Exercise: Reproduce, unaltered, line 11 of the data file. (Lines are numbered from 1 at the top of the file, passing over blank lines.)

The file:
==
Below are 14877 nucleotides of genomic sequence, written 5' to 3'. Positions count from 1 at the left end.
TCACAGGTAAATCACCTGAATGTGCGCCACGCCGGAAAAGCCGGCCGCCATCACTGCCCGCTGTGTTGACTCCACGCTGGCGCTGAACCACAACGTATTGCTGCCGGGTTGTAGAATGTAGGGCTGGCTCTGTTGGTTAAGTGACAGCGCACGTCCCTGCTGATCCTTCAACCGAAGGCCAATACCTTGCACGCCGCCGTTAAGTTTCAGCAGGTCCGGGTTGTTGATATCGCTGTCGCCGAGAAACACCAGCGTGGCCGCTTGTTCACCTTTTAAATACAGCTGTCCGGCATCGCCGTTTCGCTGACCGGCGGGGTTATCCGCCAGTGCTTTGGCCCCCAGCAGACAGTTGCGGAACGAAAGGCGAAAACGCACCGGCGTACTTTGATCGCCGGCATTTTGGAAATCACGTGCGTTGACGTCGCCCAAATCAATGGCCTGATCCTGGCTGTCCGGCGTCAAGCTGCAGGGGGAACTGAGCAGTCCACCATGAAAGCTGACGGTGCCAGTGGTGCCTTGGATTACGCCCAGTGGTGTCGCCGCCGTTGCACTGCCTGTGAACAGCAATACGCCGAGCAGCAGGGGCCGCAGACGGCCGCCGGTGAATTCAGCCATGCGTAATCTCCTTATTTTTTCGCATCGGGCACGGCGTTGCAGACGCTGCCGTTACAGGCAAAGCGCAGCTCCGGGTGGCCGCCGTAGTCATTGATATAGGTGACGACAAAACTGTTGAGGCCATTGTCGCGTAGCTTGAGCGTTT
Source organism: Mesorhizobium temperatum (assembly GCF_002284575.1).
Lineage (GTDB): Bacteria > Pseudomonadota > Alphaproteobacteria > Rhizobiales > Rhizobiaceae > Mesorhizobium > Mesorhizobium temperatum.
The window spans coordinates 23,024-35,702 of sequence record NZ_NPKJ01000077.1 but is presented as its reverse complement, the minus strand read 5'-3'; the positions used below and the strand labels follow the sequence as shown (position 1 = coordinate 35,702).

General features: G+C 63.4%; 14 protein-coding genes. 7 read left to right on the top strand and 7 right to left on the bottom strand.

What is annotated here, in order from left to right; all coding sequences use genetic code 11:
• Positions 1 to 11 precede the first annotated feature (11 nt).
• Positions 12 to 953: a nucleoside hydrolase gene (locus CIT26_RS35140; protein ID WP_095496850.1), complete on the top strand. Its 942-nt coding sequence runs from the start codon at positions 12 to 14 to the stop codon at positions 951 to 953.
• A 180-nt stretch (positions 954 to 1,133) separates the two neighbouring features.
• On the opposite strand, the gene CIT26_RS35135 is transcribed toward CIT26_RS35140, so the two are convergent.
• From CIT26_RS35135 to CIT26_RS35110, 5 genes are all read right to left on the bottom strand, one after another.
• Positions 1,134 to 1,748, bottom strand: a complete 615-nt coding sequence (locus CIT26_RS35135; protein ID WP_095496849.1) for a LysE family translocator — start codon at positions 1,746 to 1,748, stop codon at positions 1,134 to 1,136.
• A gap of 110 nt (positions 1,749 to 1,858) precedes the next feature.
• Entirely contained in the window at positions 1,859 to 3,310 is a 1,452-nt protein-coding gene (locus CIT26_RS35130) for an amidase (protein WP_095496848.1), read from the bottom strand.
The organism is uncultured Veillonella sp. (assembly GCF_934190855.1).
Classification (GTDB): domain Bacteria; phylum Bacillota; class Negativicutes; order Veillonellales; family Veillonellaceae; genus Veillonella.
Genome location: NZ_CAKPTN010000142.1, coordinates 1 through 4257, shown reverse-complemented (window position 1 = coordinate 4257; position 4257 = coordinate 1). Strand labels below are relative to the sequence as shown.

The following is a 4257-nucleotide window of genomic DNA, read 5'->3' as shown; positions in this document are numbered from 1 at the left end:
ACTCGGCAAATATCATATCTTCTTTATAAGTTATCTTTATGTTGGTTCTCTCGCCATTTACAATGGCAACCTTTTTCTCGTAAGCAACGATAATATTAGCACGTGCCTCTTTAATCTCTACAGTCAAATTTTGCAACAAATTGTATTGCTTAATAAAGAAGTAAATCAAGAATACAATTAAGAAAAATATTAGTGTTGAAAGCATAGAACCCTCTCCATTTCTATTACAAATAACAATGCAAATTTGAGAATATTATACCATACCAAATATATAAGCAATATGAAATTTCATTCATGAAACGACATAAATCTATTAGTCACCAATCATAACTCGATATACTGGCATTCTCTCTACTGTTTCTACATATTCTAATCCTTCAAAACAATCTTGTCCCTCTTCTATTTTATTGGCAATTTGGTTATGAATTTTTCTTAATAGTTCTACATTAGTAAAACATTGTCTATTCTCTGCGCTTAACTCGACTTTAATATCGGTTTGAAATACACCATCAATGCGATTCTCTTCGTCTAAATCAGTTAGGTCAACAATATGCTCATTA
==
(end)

• On the opposite strand, the gene CIT26_RS35135 is transcribed toward CIT26_RS35140, so the two are convergent.